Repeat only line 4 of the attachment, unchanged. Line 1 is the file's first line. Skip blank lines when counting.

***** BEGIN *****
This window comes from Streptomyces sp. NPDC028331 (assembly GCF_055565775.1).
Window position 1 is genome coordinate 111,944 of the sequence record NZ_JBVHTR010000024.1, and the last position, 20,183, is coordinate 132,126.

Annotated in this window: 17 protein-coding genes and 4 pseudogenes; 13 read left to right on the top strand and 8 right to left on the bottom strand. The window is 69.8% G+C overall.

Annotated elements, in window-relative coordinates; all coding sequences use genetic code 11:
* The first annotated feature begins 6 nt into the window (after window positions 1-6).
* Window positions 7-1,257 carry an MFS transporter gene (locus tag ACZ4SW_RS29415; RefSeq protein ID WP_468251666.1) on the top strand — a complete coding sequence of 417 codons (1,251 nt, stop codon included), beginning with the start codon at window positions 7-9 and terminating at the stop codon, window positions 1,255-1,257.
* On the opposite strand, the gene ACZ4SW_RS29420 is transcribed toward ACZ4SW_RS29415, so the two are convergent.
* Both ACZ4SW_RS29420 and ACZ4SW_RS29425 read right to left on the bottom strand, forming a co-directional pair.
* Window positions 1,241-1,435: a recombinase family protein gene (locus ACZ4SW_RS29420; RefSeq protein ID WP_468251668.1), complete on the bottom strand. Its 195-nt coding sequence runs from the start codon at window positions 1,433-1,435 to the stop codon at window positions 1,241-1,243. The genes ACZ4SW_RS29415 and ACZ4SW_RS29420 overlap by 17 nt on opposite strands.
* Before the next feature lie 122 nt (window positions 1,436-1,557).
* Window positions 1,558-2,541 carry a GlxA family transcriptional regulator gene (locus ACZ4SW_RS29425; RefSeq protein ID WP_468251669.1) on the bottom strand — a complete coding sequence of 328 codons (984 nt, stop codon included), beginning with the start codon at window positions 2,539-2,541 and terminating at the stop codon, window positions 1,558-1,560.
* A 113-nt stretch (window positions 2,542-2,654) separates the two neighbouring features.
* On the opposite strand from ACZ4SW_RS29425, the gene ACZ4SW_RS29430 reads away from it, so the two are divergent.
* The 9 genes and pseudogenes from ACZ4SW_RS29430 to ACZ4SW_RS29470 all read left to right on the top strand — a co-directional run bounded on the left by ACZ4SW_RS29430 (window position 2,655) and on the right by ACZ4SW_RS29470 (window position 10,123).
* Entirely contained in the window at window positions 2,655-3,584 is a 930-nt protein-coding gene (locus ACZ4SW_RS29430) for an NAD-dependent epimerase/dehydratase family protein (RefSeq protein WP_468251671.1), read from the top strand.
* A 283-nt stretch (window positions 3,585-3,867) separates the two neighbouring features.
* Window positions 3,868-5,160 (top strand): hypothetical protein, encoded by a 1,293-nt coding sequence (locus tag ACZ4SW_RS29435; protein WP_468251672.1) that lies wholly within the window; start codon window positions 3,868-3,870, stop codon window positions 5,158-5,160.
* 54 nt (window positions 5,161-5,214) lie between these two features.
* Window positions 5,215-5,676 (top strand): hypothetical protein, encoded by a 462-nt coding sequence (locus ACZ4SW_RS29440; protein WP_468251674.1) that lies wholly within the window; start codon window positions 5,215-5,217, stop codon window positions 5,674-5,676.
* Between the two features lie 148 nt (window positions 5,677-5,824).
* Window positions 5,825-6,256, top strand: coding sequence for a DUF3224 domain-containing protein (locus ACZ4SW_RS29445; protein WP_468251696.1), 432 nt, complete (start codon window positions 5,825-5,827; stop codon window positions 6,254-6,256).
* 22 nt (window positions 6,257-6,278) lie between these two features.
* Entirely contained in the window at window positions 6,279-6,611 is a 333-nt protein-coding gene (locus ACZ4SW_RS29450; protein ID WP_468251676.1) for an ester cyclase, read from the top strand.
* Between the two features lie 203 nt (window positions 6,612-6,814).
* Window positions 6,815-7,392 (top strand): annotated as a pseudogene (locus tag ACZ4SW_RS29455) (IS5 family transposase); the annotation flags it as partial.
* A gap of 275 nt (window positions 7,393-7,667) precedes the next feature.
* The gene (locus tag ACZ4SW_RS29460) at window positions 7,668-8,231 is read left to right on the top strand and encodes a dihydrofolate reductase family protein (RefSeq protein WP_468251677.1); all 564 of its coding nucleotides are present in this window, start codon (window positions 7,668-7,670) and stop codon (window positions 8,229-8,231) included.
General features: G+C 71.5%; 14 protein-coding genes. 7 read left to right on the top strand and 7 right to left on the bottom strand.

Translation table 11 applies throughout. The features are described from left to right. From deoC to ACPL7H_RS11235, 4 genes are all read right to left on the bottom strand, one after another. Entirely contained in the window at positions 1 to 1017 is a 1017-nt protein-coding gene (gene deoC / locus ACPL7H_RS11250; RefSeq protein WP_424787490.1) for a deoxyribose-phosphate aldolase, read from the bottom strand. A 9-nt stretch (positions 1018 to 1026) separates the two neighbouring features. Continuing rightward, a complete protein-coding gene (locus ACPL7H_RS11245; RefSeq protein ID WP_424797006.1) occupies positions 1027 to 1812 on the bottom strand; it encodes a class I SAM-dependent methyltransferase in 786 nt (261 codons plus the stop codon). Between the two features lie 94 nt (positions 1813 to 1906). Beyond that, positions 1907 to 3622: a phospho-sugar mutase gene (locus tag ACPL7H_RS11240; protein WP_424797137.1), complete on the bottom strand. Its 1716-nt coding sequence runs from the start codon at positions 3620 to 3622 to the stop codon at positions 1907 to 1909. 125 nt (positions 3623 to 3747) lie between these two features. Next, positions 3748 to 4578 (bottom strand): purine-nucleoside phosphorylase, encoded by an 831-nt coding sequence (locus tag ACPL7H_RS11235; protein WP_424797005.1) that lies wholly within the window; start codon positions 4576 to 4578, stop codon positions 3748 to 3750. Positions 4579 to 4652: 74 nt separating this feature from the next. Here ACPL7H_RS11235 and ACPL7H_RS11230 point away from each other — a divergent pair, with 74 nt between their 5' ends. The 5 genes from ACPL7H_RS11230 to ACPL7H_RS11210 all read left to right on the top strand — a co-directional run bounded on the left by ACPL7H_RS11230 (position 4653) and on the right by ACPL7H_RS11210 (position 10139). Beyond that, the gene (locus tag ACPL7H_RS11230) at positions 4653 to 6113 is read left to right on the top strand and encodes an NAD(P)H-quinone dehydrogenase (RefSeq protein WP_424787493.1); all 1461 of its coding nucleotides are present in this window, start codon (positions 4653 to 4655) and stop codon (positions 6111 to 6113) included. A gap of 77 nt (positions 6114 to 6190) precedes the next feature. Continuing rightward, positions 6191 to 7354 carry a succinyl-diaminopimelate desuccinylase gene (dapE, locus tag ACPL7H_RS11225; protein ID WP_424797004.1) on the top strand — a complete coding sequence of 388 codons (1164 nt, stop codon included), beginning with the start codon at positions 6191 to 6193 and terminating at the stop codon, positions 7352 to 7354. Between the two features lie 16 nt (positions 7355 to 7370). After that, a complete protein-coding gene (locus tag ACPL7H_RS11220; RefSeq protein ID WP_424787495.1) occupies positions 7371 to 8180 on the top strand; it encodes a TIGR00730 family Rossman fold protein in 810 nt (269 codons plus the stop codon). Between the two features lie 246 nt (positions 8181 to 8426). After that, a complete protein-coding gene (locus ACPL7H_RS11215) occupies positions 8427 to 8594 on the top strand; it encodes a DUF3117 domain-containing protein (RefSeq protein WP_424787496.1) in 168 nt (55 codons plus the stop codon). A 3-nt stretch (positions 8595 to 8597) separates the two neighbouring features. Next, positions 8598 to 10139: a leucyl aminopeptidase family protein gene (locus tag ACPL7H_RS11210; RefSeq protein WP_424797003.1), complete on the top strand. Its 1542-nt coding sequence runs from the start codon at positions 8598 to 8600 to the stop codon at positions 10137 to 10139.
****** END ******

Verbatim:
Annotated elements, in window-relative coordinates; all coding sequences use genetic code 11: